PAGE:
“It was alright before as she was in play groups and she could go into play groups anywhere and she’d be okay, but when you’re in school you want her to be settled.

“I want to get a house as quickly as possible so that we know what schools are in that area and apply.”

As he embarks on the next chapter, Boyce doesn't look back in anger.

“I definitely would have stayed. When I first went there I got injured and the physio was unbelievable with me. I got really close to him, and I obviously got close to everyone else. It was tough leaving because I wasn’t really expecting it.

“Within a week I was away. If you’d told me I would be playing against Rangers on Sunday and I’d be moving all my stuff up to Edinburgh, I would have said: ‘Are you mental?’

“It just went so fast. I loved my time at Burton. Obviously the second year I did alright, but this year is the best I’ve played. I started scoring and scored the same amount of goals (14) I got last season and it is only January.

“So it’s a bit disappointing in that sense, especially when you’re playing so well. I suppose it was the best for everyone that they got money back.

“It has shown me more than anything that football is a business. Burton couldn’t risk me going for free in the summer. I don’t hold anything against them.”

Last Sunday’s brilliant win over Rangers will breathe new life into Hearts’ hopes of climbing out of the relegation zone.

They face St Johnston (a) and Kilmarnock (h) before trying to topple the other half of Glasgow at Parkhead on Wednesday February 12.

The Scottish Premier might get the best out of Boyce too – even though he was thriving in the dog-eat-dog environs of League One.

“I think it’s a lot more physical in League One.

“There are some teams in League One that try and play football and the following week you’re playing against a team that play long balls and are living off second balls.

“At Burton, we always tried to play football and when teams changed it up against us we couldn’t really cope with it. In Scotland it is similar.

“Obviously the top teams in the Scottish Premier are better than the top teams in League One, they play better football and have better players. But if teams are struggling they’re going to have to change to get points by any means necessary.

“I think in League One you have to be more of an athlete, whereas in Scotland they can handle the ball better, there are more tactics and more quality, I think. But I learned a lot during my time at Burton.”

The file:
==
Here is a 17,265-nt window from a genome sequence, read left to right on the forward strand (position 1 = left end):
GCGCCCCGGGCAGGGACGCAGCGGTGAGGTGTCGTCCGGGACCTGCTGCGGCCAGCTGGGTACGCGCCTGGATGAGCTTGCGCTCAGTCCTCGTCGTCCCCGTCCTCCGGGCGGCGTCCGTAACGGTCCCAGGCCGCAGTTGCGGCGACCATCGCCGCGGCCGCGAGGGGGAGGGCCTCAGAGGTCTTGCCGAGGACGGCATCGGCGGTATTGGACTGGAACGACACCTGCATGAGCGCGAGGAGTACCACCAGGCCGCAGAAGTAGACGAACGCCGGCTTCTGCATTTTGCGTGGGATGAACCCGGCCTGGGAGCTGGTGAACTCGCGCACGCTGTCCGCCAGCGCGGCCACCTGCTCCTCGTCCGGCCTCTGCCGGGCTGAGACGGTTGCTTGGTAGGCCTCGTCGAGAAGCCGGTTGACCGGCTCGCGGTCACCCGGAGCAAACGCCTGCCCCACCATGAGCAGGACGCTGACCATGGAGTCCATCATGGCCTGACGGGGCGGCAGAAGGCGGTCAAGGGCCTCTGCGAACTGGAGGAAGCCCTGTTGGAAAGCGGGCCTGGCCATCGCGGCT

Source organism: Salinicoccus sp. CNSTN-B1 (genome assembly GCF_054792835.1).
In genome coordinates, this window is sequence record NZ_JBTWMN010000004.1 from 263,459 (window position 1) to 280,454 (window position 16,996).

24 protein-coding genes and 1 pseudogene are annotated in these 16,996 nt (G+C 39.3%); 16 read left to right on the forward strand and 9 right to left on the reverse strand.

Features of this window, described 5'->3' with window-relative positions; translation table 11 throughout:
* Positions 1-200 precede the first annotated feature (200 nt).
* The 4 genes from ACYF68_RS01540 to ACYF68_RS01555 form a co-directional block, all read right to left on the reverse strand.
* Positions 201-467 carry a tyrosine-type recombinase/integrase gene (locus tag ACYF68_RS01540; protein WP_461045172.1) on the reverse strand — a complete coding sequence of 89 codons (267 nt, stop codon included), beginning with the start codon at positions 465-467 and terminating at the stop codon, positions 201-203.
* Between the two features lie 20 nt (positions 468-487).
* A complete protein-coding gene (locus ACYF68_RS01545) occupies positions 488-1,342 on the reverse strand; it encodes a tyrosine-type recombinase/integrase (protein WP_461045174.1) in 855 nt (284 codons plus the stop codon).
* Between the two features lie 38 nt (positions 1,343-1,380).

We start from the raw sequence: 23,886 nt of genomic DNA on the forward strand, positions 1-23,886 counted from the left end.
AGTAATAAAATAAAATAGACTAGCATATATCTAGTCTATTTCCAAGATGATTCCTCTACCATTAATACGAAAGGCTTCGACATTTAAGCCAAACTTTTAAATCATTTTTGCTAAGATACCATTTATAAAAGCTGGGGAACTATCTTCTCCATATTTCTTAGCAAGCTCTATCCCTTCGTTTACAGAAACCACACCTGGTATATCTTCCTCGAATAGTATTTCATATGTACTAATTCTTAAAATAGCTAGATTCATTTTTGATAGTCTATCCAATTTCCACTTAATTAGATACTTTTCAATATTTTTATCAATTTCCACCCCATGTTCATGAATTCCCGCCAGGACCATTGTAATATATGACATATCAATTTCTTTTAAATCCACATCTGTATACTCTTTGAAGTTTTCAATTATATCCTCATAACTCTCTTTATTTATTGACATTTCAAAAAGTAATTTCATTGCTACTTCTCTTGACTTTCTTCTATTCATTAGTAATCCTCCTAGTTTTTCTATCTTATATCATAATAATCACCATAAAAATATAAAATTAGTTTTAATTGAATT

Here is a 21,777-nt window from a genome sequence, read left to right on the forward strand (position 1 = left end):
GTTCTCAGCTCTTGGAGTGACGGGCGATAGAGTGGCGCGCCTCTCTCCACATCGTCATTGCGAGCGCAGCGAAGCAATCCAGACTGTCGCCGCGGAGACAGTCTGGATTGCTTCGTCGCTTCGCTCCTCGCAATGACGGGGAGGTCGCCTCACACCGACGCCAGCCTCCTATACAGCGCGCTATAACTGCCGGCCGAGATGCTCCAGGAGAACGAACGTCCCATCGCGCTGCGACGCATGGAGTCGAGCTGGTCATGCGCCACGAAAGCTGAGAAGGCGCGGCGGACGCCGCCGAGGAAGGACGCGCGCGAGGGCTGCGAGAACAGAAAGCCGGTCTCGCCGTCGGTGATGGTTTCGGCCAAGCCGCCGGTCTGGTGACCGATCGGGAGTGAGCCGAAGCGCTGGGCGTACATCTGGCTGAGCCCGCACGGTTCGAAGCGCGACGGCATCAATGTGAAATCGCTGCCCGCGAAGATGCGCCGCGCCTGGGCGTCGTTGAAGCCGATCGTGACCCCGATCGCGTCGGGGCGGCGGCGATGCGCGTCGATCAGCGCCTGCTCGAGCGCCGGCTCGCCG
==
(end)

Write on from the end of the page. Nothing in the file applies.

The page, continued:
Right now, helping Hearts is the priority, while the Euro 2020 play-offs are on his mind too as Northern Ireland aim to make back-to-back final appearances this summer, with Bosnia lurking over the horizon.

But here they are, on the road - Liam, Leoncha, Scout and Theo.

Hands-free and excited about the future.

“I’ve got everyone with me,” Boyce says. “I’ve got everything I need. I came from Cliftonville where it was fun; now it’s a job. But I still want it to be fun. On Sunday, I did the best I could and hopefully it gets better.”

For Hearts supporters, the pleasure will be all theirs…


Liam Boyce remembers the late great Tommy Breslin

Boyce remembers the late Tommy Breslin....

LIAM Boyce has paid a touching tribute to the late, great Tommy Breslin who passed away last August while on holiday.

Boyce, who just sealed a move to Scottish Premier League club Hearts, said he owed the former Cliftonville manager everything after helping him get his career back on track.

“Tommy was one of those people you always imagined would be here,” said the 28-year-old striker.

“He was so healthy, so happy. You couldn’t imagine that something like this would happen. I don’t think I ever seen him sad or not joking. I still can’t believe that he’s not here.”

When Boyce returned to Solitude after an ill-fated spell with German club Werder Bremen, it was Breslin’s constant praise and encouragement that helped him rediscover his best form.

“Everyone loved ‘Bressy’. He was always protective of us. We knew he loved us.

“He always had our respect. He would always ask you about your personal life. Obviously looking back when I had that bad six months after coming back to Cliftonville, I was playing in the reserves with Joe Gormley.

“Bressy was always talking to me and telling me that I’d get back to where I was. He knew we all loved to play football with the players we had. He just got all the right players in the right positions.”

Breslin was Cliftonville’s most successful manager during which time he won back-to-back League titles. He stepped down as manager in September 2015 – but he remained the team’s spiritual leader long afterwards.

The north Belfast club was left reeling when news broke he’d suffered a heart attack while holidaying in Spain last summer.